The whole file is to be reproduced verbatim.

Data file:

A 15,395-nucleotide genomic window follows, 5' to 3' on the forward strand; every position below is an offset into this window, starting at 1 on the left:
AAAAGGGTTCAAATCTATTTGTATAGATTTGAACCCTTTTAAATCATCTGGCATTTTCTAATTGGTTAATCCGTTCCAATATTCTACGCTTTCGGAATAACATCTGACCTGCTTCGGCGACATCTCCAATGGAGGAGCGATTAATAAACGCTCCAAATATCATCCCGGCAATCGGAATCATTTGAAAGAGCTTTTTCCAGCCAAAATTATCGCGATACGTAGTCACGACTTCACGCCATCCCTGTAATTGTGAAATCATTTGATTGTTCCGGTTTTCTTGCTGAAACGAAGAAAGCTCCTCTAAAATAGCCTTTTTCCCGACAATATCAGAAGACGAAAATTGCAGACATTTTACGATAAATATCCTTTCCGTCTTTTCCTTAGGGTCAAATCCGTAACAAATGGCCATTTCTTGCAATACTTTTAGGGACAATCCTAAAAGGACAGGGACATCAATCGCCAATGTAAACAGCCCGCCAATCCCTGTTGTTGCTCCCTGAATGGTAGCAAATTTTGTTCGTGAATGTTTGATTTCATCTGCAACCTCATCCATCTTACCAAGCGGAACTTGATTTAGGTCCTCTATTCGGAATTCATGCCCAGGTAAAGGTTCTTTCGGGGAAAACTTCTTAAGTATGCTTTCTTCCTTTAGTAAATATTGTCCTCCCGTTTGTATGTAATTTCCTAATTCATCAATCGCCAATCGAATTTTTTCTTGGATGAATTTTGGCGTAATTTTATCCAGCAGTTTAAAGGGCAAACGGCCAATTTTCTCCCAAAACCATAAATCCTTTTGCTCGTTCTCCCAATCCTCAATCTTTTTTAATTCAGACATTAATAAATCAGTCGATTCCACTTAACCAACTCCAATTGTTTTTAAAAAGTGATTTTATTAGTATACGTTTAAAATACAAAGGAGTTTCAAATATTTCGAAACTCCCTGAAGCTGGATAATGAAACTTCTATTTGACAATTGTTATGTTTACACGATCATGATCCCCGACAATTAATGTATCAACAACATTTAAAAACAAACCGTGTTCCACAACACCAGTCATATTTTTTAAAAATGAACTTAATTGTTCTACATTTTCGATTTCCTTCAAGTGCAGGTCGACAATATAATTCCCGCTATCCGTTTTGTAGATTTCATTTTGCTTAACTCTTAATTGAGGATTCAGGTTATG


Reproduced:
A 15,395-nucleotide genomic window follows, 5' to 3' on the forward strand; every position below is an offset into this window, starting at 1 on the left:
AAAAGGGTTCAAATCTATTTGTATAGATTTGAACCCTTTTAAATCATCTGGCATTTTCTAATTGGTTAATCCGTTCCAATATTCTACGCTTTCGGAATAACATCTGACCTGCTTCGGCGACATCTCCAATGGAGGAGCGATTAATAAACGCTCCAAATATCATCCCGGCAATCGGAATCATTTGAAAGAGCTTTTTCCAGCCAAAATTATCGCGATACGTAGTCACGACTTCACGCCATCCCTGTAATTGTGAAATCATTTGATTGTTCCGGTTTTCTTGCTGAAACGAAGAAAGCTCCTCTAAAATAGCCTTTTTCCCGACAATATCAGAAGACGAAAATTGCAGACATTTTACGATAAATATCCTTTCCGTCTTTTCCTTAGGGTCAAATCCGTAACAAATGGCCATTTCTTGCAATACTTTTAGGGACAATCCTAAAAGGACAGGGACATCAATCGCCAATGTAAACAGCCCGCCAATCCCTGTTGTTGCTCCCTGAATGGTAGCAAATTTTGTTCGTGAATGTTTGATTTCATCTGCAACCTCATCCATCTTACCAAGCGGAACTTGATTTAGGTCCTCTATTCGGAATTCATGCCCAGGTAAAGGTTCTTTCGGGGAAAACTTCTTAAGTATGCTTTCTTCCTTTAGTAAATATTGTCCTCCCGTTTGTATGTAATTTCCTAATTCATCAATCGCCAATCGAATTTTTTCTTGGATGAATTTTGGCGTAATTTTATCCAGCAGTTTAAAGGGCAAACGGCCAATTTTCTCCCAAAACCATAAATCCTTTTGCTCGTTCTCCCAATCCTCAATCTTTTTTAATTCAGACATTAATAAATCAGTCGATTCCACTTAACCAACTCCAATTGTTTTTAAAAAGTGATTTTATTAGTATACGTTTAAAATACAAAGGAGTTTCAAATATTTCGAAACTCCCTGAAGCTGGATAATGAAACTTCTATTTGACAATTGTTATGTTTACACGATCATGATCCCCGACAATTAATGTATCAACAACATTTAAAAACAAACCGTGTTCCACAACACCAGTCATATTTTTTAAAAATGAACTTAATTGTTCTACATTTTCGATTTCCTTCAAGTGCAGGTCGACAATATAATTCCCGCTATCCGTTTTGTAGATTTCATTTTGCTTAACTCTTAATTGAGGATTCAGGTTATG